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Formula 1: Lotus 25 (1962-1963)

Colin Chapman had been uncharacteristically cautious, possibly more for financial than technical reasons, about embarking on rear engined cars. Cooper had taken one World Championship and were busy taking another before a "proper" F1 with the engine behind the driver instead of in front emerged from Cheshunt, the then Lotus base and H.Q. in 1960.

It was the "18" destined for a triple life with a variety of engines. One was the 2.5-litre, four-cylinder, Climax engine. When that was consigned to the dustbin by an international ruling that imposed, amid British uproar and general frenzy, a 1.5-litre limit in F1, the 18 got the four-cylinder Climax FPF. Chapman had hoped for a new V8 that was in the pipeline but not ready. The business success of the "18" was by no means hindered by selling it as a highly successful 1100cc formula junior car too.

The 18 achieved a sort of immortality with Stirling Moss's classic Monaco Grand Prix win, not only because it beat everyone from Ferrari down, an experience Britain had only just begun to savour, but because of Moss's decision to run for the sake of coolness with side panels removed: memorably revealing his legs, or the tubes of the classical spaceframe, depending on your sphere of interest.

Refined, lowered, smoothed and wider-tyred the 18 became the still spaceframed 20, then 21 and 24. Along the way, the Triumph Herald front upright - surely the most successful production car component ever pinched for racing - finally said one of its numerous farewells so that Chapman could not only choose his own suspension pick-ups, having gone inboard with the damper coil units but also move the rack and pinion steering up into perfect line with the top wishbone.

Climax's V8 had arrived and built up a reasonable, if erratic, record of wins in full GPs within two years. Reasonable that is for some teams. It was not a level of achievement that recommended itself to ACBC whose intertwined initials sat on the front of the cars, win or lose.

1962 brought an extraordinary mixture of events. The still potent 21 enabled Trevor Taylor and Jim Clark to take a quick first, second and fastest lap for openers in South Africa. A load of happy customers paid up for their brand new 24 spaceframe cars (not least being Jack Brabham and the Rob Walker Racing Team who were fielding Stirling Moss).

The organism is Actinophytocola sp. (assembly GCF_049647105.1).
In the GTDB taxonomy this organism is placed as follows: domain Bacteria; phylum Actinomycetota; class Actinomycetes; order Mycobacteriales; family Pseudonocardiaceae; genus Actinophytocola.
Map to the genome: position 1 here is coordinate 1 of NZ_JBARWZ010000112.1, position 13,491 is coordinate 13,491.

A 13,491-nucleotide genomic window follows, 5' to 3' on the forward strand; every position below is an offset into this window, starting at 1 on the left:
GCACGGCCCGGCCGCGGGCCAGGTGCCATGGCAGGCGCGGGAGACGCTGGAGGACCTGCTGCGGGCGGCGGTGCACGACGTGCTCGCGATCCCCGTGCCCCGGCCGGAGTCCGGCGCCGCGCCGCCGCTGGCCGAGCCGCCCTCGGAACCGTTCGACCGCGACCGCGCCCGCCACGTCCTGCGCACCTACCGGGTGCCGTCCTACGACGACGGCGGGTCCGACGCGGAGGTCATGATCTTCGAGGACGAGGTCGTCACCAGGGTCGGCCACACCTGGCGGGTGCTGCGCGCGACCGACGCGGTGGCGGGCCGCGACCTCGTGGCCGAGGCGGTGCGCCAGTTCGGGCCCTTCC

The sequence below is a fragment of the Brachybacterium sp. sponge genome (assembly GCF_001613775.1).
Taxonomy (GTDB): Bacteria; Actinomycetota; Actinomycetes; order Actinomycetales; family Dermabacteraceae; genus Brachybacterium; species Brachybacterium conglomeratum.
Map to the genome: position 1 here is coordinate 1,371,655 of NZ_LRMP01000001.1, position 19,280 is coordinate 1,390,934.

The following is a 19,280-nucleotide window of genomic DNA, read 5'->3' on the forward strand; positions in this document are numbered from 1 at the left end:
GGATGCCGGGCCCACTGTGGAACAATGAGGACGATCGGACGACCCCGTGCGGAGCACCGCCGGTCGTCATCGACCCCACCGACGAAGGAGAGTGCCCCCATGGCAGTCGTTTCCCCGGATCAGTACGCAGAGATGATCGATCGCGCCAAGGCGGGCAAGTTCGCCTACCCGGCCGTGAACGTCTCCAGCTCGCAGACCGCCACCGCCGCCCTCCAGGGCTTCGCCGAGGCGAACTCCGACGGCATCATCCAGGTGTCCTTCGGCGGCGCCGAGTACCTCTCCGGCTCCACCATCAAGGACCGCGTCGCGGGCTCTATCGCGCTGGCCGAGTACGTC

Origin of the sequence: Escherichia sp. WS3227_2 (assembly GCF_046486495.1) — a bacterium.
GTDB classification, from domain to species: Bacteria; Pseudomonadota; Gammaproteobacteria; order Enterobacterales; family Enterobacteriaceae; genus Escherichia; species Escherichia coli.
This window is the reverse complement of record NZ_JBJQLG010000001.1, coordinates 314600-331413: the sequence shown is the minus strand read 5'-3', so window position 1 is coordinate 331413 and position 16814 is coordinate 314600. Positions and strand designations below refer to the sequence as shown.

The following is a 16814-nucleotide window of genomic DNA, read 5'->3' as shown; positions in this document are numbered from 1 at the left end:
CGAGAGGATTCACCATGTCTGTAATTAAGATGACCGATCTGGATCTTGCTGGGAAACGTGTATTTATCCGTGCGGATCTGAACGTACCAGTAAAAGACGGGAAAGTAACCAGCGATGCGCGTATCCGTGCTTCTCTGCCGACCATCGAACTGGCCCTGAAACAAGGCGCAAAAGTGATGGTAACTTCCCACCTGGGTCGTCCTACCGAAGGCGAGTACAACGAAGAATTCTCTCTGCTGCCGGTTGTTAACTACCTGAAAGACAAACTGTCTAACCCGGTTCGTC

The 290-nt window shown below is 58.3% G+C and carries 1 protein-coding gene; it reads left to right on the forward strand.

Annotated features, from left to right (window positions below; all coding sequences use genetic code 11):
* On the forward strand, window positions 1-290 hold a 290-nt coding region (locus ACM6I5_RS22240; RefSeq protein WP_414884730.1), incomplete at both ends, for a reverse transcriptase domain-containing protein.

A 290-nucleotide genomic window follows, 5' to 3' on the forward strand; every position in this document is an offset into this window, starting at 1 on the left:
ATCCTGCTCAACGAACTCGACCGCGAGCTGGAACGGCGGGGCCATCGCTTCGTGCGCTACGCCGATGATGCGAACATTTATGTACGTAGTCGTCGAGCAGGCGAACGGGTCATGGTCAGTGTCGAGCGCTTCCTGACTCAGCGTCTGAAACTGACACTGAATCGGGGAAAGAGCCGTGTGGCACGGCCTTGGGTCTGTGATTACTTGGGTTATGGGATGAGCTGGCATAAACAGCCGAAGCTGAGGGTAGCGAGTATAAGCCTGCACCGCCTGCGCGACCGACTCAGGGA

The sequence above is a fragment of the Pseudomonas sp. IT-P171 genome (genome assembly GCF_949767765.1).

The 25, a trailblazer

Then from the Team Lotus transporter at Zandvoort, in May, they saw the then un-buyable 25 monocoque emerge. There were only ever to be seven of them. Within sixteen months the perfectly integrated partnership of Jim Clark and Colin Chapman with the 25, created by one to be used with dominating perfection by the other, gave both car and driver their respective Championships of the World.

In fact it had been so good out of the box, that starting halfway through 1962, Clark only missed the Championship in its first season when a much publicised 4 inch bolt fell out of the distributor mounting, near the end of the final and key race, to be rapidly followed by all the engine's oil.

Everyone knows how it is done - afterwards. The boldness is in the workshop and drawing office, the thinking and the risk taking. The world is quite full of people with ideas, some of which are potentially excellent. Carrying them through is a different story.

Hollywood would have been proud of the 25's faintly novel-like beginnings, sketched in rough outline on a restaurant napkin. But Chapman had his misgivings, as he was later willing to publicly admit in Doug Nye's book, Theme Lotus: "Why not space the sides of a backbone far enough apart for the driver to sit between them. Made as box sections we could carry fuel inside in rubber bags. It was the first monocoque racing car, so far as I was concerned". (He was not unreasonably ignorant of the 1912 French version of this idea in laminated wood veneer).

"I'd never seen one before and we didn't know if it would work. We sold the spaceframe to our customers. We could not sell them a revolutionary car which might not work at all and might need a long and expensive development programme. At that time it was really an unknown animal".

As it turned out, it must have had one of the shortest development programmes ever for a totally successful car, but who is counting the days? Certainly it was still being cut and riveted, its bulkheads fabricated, and suspension borrowed from the 24 a long time after Christmas 1961.

Twenty years later it was only just giving way to what the 25 itself was often called but was not - the "bathtub" car. This latter came about with the neat, tall, narrow hipbath-shaped structure of the glued honeycomb, true venturi, cars in the very late seventies.

Until this was both forced and made possible by side pods and new materials, it is instructive to see how much of the 25 conception was so right from the word go that it became the pattern for every F1 to follow. While the Brabham BT26 was determinedly soldiering on - very successfully - with tubes seven years later, it was the farewell flourish of a bravely dying man.